Why is this a cause for concern? Palepu is accounting professor turned governance guru who took huge consulting fees by Indian standards while serving as a director of what turns out to be the largest corporate fraud in the history of the country, Satyam Computer Services. An op-ed by Premchand Palety in Mint, one of the biggest daily business newspapers in India, depicts Palepu as a bad role model in the ethics department:
Now the big question arises about the role of independent directors who are supposed to protect the interests of investors…Krishna G. Palepu, who belongs to Harvard Business School, has been too closely associated with Raju to qualify him for an independent director’s post. He has been [founder Ramalinga] Raju’s adviser for over a decade and was also actively associated with the Satyam Learning Centre in Hyderabad.
Palepu should have recused himself from taking the responsibility on grounds of conflict of interest…Palepu and Rao [another business school professor on the board] should have shown their leadership skills in influencing Raju to follow a better governance model . If Raju thought otherwise, as a last resort, they should have resigned from the board. Unfortunately they did nothing of the sort and have lowered their image and also the image of the institutions they represent…
The following is an excerpt from Palepu’s bio data on the Harvard Business School website:…
“Professor Palepu’s current research and teaching activities focus on strategy and governance…
In the area of corporate governance, Professor Palepu’s work focuses on how to make corporate boards more effective, and on improving corporate disclosure. Professor Palepu teaches these topics in several HBS executive education programmes aimed at members of corporate boards: Making Corporate Boards More Effective, Audit Committees in a New Era of Governance. He also co-led Harvard Business School’s Corporate Governance, Leadership, and Values initiative, launched in response to the recent wave of corporate scandals and governance failures.”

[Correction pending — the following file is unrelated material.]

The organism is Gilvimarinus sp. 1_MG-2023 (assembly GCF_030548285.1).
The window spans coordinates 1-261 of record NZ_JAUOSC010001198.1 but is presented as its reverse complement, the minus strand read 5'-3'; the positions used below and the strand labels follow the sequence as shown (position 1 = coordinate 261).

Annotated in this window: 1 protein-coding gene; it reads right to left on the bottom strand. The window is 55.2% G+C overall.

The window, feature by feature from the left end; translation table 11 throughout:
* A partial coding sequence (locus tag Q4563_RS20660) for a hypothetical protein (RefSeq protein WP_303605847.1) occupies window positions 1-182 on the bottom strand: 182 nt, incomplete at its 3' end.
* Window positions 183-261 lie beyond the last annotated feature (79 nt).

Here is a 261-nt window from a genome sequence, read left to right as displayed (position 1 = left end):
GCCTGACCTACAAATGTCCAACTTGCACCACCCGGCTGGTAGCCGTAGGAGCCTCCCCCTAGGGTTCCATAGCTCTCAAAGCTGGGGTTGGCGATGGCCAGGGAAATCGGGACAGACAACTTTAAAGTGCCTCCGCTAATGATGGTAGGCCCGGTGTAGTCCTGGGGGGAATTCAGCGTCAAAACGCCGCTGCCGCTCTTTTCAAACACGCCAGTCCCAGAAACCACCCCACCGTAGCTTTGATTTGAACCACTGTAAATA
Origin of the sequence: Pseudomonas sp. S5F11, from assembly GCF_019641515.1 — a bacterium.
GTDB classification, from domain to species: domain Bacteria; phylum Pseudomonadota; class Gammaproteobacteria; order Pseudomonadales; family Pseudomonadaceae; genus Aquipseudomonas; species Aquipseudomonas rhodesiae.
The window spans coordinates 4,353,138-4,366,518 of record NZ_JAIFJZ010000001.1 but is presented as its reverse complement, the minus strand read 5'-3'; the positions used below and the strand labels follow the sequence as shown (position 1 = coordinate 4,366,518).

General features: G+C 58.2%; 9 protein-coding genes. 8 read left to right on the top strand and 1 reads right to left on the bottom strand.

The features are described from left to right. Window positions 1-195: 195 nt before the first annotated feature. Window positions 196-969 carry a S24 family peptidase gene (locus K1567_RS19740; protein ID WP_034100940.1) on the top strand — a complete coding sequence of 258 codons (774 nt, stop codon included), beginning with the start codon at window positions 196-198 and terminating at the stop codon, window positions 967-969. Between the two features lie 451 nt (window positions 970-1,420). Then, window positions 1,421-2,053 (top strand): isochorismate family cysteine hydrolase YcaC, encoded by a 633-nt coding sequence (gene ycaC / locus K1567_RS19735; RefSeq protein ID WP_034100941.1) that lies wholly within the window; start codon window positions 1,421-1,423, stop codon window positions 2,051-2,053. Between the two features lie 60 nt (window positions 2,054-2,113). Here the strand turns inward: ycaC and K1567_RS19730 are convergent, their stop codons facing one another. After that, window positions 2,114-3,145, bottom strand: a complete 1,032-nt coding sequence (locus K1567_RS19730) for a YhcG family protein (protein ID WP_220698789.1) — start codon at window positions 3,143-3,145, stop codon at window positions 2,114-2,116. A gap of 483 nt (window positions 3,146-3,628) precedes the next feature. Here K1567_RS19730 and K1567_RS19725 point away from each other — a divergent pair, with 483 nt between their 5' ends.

Is it so difficult to practice what you preach, Professor Palepu?
The past few months have witnessed many scams in the corporate world; most of them have been a result of bad governance and unethical practices…
The best way to inculcate ethics among students is to have a culture of ethics in the institutions, with faculty members as role models. Rao and Palepu have set a bad example by their conduct in the Satyam-Maytas case. They need to own up responsibility.
Note that this pointed piece ran on December 28, 2008. On January 7, 2009, Raju admitted that Satyam’s accounts were bogus (among other things, Raju had been withdrawing funds monthly to pay for 13,000 fictive employees). Per Wikipedia:
On 10 January 2009, the Company Law Board decided to bar the current board of Satyam from functioning and appoint 10 nominal directors. “The current board has failed to do what they are supposed to do. The credibility of the IT industry should not be allowed to suffer.” said Corporate Affairs Minister Prem Chand Gupta.
So the apparent message from Drew Faust is that being directly involved in an Enron-level scandal doesn’t count if it took place in a third world country. She is happy to have what amounts to a corporate governance fraud as a face to the international business community.
Faust can talk all she wants to about ethics. Her actions repeatedly indicate she isn’t willing to take any action that might get in way of the University’s fundraising or “entrepreneurship” by individual professors. I quit giving money to Harvard long ago, and her stance confirms my decision.